Careful pt evaluation is required to determine? which patients are ready to be removed quickly, which may need a prolonged ventilatory phase, and which are not ready for discontinuation of ventilatory support
Patients receiving support for 72 hours or less often can be removed quickly from the ventilator
Patients who need longer than 72 hours of support may require a more structured approach for weaning
Current guidelines recommend pts requiring > 24 hours of M.V. be carefully assessed to determine all causes of ventilator dependence
Considerations for discontinuing vent support 1) reason for instituting m.v. 2) pts baseline functional status 3) vent workload vs vent capacity 4) oxygenation status 5) cardio status 6) overall organ systems 7) duration of critical illness 8) duration of m.v. 9) psychological factors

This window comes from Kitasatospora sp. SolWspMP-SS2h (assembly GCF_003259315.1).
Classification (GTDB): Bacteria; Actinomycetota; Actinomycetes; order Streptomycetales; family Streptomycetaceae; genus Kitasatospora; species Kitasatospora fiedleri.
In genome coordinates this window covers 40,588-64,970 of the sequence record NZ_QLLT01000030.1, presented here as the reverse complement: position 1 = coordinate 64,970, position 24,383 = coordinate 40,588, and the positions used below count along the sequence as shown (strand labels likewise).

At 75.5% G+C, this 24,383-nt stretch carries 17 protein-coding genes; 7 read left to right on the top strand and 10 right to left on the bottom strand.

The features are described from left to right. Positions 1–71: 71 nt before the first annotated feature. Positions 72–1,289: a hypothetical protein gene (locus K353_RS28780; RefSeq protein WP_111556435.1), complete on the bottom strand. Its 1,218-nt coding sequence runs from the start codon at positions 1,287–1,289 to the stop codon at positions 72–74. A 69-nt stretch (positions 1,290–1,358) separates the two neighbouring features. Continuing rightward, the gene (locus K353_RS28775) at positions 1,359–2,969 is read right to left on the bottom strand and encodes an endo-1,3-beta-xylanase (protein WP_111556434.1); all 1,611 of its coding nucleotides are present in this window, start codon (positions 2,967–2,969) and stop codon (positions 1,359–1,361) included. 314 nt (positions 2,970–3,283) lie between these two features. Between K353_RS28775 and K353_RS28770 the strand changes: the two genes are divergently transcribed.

Patient evaluation criteria 1) evidence of rev of condition that caused the need for m.v. 2) oxygenation: PaO2 > 60 on < 40 – 50%; PEEP of 5 – 8 cm H2O or less; PaO2/FiO2 ratio > 150 – 200; pH > 7.25
Patient evaluation criteria for hemodynamics Absence of acute myocardial ischemia Absence of marked hypotension Adequate Bp without vasopressor treatment
Patients must be able to initiate? inspiratory effort and breath spontaneously
Weaning Indices PaO2/FiO2 ratio > 150 – 200 (PAO2-PaO2) < 350 mmHg MIP (NIF) > -20 to -30 cmH2O VC > 10 – 15 ml/kg MVV > 20L or 2 x Ve (f/Vt) < 105 b/min/L PO.1 < 6 cmH2O